Anything peaceful and voluntary.

If We Are On The Titanic With The Iceberg In Sight

I’m reminded of the Titanic as I see our “ship of state” approaching the iceberg of national bankruptcy. There are only two choices for the person steering the ship with the iceberg already too close to avoid. One is to accept the reality of the iceberg and hold steady to meet it head on, trusting the design of the ship (the “design” of human nature) to withstand the disaster. The other is to react intuitively by trying to turn the ship to avoid the iceberg when it is already clearly too late.

The Titanic chose the second option and sank, killing the majority of the people on board. The Titanic was considered “unsinkable” because it had been designed to withstand a head on collision without sinking. What the designer didn’t anticipate was that the person steering the ship would rip open its whole side against an iceberg under the water line. Yet that was the natural, intuitive response to the emergency. It is unlikely that anyone would have had the courage to hit the iceberg head on, even though that was the best thing to do.

The US is doomed to hit that iceberg, but the amount of damage will depend on the choices made before and after the impact. History has proven that disaster brings out the best in human nature if people are allowed to follow their conscience and common sense. After Katrina all kinds of people rushed to the aid of New Orleans, only to be turned back by the forces of government, mainly FEMA, which made the disaster much worse than it had to be. The Titanic was full of people helping others into life boats (women and children first), but a lot of people died unnecessarily because the “authorities” sent off most of the life boats half empty.

If whoever is steering the “ship of state” meets the crisis head on, allowing people freedom to spontaneously respond, the crash doesn’t have to be devastating. Unfortunately, no politician, including Ron Paul, has the courage to “do nothing,” even though that is the best thing for the government to do for the people.

Ron Paul is already promising how he will save us from financial ruin: by bringing the troops home, by auditing (no longer ending) the Fed, by defunding whole Departments like Education and Energy, by ending the income tax. All of those policies are better than the status quo but, even if he could accomplish them (which is inconceivable in the real world of politics), they would be just as useless as scraping the side of the Titanic against the iceberg. Government is not designed for freedom. As long as people are at the mercy of the “authorities,” they can’t do the things they would otherwise do to deal with disaster.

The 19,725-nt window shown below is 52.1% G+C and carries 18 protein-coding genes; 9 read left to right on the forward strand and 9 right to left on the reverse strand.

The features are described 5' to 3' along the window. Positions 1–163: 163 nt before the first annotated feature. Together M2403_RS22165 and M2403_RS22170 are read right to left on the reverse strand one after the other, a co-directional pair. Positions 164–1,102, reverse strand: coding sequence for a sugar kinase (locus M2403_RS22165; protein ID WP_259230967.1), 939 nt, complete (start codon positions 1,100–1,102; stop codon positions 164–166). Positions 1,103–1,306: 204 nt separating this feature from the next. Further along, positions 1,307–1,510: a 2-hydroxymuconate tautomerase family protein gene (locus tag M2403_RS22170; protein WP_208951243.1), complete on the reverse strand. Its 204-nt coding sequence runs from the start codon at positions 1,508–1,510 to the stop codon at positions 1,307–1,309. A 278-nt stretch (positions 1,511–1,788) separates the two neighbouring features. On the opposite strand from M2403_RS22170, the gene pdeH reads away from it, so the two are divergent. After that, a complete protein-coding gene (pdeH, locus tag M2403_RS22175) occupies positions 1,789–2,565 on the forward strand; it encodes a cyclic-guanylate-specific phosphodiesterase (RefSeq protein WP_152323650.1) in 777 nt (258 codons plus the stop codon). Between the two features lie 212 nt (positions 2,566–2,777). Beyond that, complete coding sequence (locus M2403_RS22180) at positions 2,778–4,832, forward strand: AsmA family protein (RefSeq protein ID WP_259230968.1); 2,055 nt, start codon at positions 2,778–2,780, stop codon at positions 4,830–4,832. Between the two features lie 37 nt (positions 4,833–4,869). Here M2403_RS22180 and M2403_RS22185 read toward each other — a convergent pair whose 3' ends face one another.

The best we can hope for is that the people who are “steering” the ship are too confused to do anything at all (gridlock has its uses) so they have to let freedom and human nature handle the shock. If we know what is inevitable and face it, we can make our own life boat preparations to save the maximum number of people possible. However, as long as we are wasting our time and energy trying to force our choice of captain on the other people, we can’t make those preparations.

I know it isn’t a perfect analogy. A ship is necessary to travel on water, but the “ship of state” is both unnecessary and harmful. As long as there are enough life boats for the passengers, the sooner it sinks the better. Trying to elect Ron Paul or anyone else is just a counterproductive attempt to keep it afloat.

Joyce Brand is Associate Producer of Libertopia
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One response

  1. Dear Joyce,

    I am afraid your article is timely. I hear the band playing but it is We shall overcome instead of Nearer my God to thee…

    August 21, 2011 at 1:04 am

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